New NICE public health guidance published today encourages a balanced approach to skin cancer prevention, helping to ensure that prevention activities do not discourage outdoor physical activity, while encouraging people to use sensible skin protection.
The new guidance focuses on how the NHS and local authorities can help prevent skin cancer using public information, sun protection resources and by making changes to the natural and built environment.
There are two main types of skin cancer - non-melanoma and malignant melanoma. Non-melanoma is thought to account for around a third of all cancers detected in the UK, with an estimated 100,000 people affected. Malignant melanoma is the most serious and causes the majority of skin cancer deaths – around 2,500 per year. It is estimated that the NHS spends approximately £70m on skin cancer each year.
The main cause of skin cancer is exposure to ultraviolet (UV) radiation from the sun and artificially from sunbeds and lamps. Professor Mike Kelly, Director of the Centre for Public Health Excellence at NICE said: "There is nothing wrong with short periods of exposure to sunshine, and it may in fact be beneficial. But prolonged exposure and sunburn can have dangerous consequences – a third of all cancers detected in this country are from skin cancer, including non-malignant and malignant melanoma. The incidence of malignant melanoma in Great Britain has more than tripled since the 1970s and yet many people still underestimate the prevalence of skin cancer.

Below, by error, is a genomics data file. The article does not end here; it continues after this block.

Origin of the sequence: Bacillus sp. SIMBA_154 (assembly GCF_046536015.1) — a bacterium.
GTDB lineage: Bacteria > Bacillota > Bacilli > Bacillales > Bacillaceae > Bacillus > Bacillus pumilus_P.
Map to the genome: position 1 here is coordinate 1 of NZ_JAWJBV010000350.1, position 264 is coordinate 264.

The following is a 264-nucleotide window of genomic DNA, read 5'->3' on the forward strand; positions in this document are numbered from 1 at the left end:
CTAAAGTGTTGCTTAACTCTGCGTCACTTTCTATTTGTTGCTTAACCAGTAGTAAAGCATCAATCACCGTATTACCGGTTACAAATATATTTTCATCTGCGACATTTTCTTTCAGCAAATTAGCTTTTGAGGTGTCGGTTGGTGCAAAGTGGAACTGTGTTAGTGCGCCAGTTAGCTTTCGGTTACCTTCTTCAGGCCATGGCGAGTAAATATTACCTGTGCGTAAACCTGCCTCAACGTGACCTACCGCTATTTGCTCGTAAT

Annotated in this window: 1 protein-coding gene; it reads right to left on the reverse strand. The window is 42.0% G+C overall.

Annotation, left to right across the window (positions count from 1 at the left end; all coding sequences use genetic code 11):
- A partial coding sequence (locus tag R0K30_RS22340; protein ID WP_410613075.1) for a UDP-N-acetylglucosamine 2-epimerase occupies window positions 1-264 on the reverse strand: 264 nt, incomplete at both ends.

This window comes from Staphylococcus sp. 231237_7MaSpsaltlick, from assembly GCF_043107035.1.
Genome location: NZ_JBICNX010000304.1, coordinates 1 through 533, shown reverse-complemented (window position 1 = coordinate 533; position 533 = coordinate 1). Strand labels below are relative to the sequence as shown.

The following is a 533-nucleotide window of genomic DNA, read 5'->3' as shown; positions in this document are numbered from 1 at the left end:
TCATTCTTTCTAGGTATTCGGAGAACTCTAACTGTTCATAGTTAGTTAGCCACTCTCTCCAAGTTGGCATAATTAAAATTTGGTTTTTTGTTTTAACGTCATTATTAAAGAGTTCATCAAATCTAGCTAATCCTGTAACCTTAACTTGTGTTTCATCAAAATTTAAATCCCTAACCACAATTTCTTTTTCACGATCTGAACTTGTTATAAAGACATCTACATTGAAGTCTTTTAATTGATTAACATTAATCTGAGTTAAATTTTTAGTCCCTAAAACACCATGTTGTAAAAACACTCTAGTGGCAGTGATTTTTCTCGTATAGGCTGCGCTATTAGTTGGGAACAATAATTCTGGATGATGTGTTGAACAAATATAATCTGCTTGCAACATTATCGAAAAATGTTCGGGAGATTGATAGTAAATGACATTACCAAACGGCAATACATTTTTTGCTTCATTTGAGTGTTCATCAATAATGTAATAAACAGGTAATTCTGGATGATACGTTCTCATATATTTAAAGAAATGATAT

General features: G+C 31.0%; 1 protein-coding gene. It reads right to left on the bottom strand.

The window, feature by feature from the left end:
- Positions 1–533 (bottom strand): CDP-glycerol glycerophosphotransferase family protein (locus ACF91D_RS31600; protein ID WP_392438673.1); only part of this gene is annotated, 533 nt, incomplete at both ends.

"Through this guidance we hope to raise awareness of the risks of UV exposure and help people to protect themselves and others. Simple actions can greatly reduce the risk of developing skin cancer - opting to stay in the shade, wearing protective clothing in the sun, avoiding too much sun during the middle of the day and using sunscreen can all have an effect."
Professor Catherine Law, Professor of Public Health and Epidemiology, UCL Institute of Child Health and Chair of NICE's Public Health Interventions Advisory Committee said: "This new public health guidance focuses on preventing skin cancer caused by overexposure to UV radiation. The guidance includes some simple and practical recommendations which can prevent over-exposure.
"These include creating shaded areas when constructing new or redeveloping existing buildings. It also recommends that schools should encourage children and young people to apply sun screen and seek shade during breaks outside; and employers should encourage staff working outside to wear clothing that protects them from the harmful effects of the sun, such as a broad-brimmed hat that covers the back of the neck."
"I will encourage and share this advice and message with the public. But it is also imperative to address that the early morning sun does give some benefit, ie, vitamin D synthesis. So everything need to be in moderation, justified and well thought within reason prior to being acted on" - Anne, Swindon